Yet paradoxically, to achieve this level of consistency, it’s also important to be flexible and assume you’re going to encounter failure. Of course there are going to be some missed days. Of course you’re going to have days when you can’t find the motivation (certainly in the beginning). The key is to not let that be a reason to give up. Instead, forgive yourself and try again until the new behavior becomes habitual and those bumps in the road become less frequent.
And, perhaps most important, practicing consistency also means making sure you have truly become consistent in the application of a new behavior, before adding a new one.
The benefits of consistency
This consistent and patient approach has two major advantages:
- You turn the new behavior into a habit as fast as possible, so it becomes easier to carry out.
- You’re on the fast track to reap the benefits of your new behavior. If you regularly skip doing the activity, whatever benefits it provides come slower or not at all.
Each (beneficial) activity I add has a compounding effect. The new behavior change can be considered a layer added to a foundation, upon which then the next behavior change gets built. With each properly added layer, it becomes easier to add another one. Two examples:
- Because I’m not drinking, I’m more likely to read a book on a flight instead of dozing off with a glass of wine. The book might give me new inspiration for my writing, which in turn might recall a learning I can apply to running Saent.
- Consistently going to the gym provides me with that extra bit of energy and willpower needed to help me get up at 5 am, which in turn ensures I can do my daily writing of Chinese characters.
The contrary is also true though: if you pull out one layer, it destabilizes everything else. This is exactly what happens when I travel. Moving out of your regular environment disrupts your routines.
When I go on a longer trip (several weeks or more) I clearly notice this. I might not have a gym available for example, and I also don’t do my daily meditation. The first few days this is fine. Then I realize I have difficulties writing daily. Suddenly I also can’t seem to find the energy to keep up my Chinese studies. Before long, I’m in a bar downing whiskeys.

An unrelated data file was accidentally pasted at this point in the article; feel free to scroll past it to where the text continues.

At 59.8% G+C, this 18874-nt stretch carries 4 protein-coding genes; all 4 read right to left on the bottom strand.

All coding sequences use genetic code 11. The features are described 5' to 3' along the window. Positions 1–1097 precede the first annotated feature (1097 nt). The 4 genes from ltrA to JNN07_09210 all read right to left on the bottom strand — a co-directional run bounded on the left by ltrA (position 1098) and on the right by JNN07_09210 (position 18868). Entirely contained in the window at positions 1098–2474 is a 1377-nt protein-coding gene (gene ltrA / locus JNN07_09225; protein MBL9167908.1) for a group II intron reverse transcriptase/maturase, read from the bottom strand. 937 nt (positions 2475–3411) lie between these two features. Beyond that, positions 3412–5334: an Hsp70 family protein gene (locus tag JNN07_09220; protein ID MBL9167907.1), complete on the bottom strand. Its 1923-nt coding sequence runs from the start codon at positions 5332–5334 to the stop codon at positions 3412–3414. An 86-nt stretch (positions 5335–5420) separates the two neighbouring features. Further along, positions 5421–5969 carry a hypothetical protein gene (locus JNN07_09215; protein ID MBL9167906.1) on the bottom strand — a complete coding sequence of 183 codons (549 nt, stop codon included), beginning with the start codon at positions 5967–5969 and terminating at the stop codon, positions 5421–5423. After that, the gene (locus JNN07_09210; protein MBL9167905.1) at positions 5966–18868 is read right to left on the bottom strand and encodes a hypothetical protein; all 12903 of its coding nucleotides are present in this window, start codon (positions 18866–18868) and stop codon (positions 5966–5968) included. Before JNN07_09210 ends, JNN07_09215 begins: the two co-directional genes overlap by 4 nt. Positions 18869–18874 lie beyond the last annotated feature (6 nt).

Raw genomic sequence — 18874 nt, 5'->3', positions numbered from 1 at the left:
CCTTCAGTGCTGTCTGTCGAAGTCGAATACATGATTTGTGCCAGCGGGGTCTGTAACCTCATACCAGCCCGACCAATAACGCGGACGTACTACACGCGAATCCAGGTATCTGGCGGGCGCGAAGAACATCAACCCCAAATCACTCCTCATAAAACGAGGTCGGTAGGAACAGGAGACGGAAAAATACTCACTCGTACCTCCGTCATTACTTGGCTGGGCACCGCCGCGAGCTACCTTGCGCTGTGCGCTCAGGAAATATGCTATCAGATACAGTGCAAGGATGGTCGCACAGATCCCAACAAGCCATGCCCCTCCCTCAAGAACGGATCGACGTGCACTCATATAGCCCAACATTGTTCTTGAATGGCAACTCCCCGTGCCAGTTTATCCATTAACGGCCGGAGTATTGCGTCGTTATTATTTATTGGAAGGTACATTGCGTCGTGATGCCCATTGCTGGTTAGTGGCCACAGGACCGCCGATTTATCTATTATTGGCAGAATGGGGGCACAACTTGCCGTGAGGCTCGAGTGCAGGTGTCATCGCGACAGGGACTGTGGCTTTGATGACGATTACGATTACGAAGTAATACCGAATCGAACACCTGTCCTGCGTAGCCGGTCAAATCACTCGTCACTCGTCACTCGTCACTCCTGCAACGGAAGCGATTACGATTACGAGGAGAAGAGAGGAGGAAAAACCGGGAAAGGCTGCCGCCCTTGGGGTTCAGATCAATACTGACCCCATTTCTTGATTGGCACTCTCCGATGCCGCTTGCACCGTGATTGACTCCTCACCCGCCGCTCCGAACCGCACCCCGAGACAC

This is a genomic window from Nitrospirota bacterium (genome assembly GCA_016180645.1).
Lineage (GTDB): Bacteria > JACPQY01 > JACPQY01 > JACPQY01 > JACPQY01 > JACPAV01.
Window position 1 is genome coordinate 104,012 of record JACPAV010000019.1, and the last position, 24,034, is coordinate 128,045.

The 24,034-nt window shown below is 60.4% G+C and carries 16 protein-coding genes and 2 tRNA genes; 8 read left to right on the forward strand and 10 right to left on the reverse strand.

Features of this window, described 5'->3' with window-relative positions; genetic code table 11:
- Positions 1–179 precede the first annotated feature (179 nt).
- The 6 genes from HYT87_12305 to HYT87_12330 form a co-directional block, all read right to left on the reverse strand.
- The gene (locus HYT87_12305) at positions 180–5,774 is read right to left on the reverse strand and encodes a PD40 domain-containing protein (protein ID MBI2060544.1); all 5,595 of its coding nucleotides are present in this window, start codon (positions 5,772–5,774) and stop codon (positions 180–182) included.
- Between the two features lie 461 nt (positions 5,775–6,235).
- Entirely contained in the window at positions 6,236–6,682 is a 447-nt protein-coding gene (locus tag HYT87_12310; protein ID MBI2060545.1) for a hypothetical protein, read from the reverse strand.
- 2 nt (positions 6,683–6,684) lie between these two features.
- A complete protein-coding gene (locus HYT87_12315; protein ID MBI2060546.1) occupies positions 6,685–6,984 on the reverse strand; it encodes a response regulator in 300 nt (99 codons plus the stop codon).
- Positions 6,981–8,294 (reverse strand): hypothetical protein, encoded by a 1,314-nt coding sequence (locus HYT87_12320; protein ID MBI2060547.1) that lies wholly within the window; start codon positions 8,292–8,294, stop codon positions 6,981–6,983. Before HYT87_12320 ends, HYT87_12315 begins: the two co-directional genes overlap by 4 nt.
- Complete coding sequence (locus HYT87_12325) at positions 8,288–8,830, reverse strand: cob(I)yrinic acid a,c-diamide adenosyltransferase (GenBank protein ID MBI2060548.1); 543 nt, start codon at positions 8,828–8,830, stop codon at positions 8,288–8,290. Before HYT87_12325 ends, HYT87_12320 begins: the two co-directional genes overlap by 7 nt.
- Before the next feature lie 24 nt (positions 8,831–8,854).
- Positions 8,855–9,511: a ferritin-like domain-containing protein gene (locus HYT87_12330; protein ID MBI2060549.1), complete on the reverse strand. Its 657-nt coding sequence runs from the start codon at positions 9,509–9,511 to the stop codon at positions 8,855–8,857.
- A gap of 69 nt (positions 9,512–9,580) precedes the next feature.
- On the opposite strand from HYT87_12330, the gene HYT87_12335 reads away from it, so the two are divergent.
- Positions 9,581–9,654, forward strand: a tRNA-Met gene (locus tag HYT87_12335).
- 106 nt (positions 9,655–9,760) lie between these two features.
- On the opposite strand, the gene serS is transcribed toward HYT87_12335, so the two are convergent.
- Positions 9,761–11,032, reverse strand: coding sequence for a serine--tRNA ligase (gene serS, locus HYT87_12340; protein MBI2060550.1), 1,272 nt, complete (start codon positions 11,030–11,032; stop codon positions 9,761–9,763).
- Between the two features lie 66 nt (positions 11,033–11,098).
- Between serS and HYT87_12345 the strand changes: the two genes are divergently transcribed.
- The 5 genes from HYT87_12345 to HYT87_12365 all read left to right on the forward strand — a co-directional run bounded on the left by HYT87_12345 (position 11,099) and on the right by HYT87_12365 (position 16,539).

Ok, that last one was a joke, but you get the picture: when you take out a few pieces, the whole structure starts to crumble. This is exactly why consistency is so important: ensure a change is applied until it sticks, before you move onto the next. This will make the next one easier, instead of trying to add something on top of a shaky foundation.
The multiplier effect
To get really strategic about this: pay special attention to multipliers. Some activities have a larger compounding effect than others. For me that was giving up alcohol completely, as it helped me to think more clearly, waste fewer weekends because of hangovers, and generally feel more happy and stable. Because of that change, I became more consistent in everything else I did from there onwards.
Other obvious multipliers can be eating healthier, doing more exercise, getting enough sleep, or meditating. These activities contribute to your well-being and therefore give you more energy to tackle other things down the road. You might want to start with such changes first.
Whichever route you take, don’t be discouraged by failure. None of the things on my list became habit easily or instantly: I gave up drinking a few times before it stuck, I sometimes miss a day of writing, and getting into a daily meditation habit was far from easy. But keep coming back to it consistently, and eventually you will stand firm and succeed!